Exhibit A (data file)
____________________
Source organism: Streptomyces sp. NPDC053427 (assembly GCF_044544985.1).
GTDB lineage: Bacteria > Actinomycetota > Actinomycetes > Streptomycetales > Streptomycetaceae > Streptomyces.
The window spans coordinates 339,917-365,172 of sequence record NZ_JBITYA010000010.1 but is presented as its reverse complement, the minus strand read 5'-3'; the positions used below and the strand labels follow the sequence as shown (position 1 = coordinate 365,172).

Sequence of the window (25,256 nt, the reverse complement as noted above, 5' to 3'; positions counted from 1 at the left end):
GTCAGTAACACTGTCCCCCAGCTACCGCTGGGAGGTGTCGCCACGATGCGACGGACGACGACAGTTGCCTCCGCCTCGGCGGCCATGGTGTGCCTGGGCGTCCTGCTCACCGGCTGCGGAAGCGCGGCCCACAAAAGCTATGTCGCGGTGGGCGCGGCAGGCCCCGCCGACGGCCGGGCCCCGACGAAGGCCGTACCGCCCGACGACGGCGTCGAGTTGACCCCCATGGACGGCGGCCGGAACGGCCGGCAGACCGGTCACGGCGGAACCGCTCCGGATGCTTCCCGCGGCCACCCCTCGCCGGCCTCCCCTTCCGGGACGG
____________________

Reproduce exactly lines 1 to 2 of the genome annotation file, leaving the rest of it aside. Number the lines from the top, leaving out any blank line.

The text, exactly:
Source organism: Streptomyces sp. NPDC053427 (assembly GCF_044544985.1).
GTDB lineage: Bacteria > Actinomycetota > Actinomycetes > Streptomycetales > Streptomycetaceae > Streptomyces.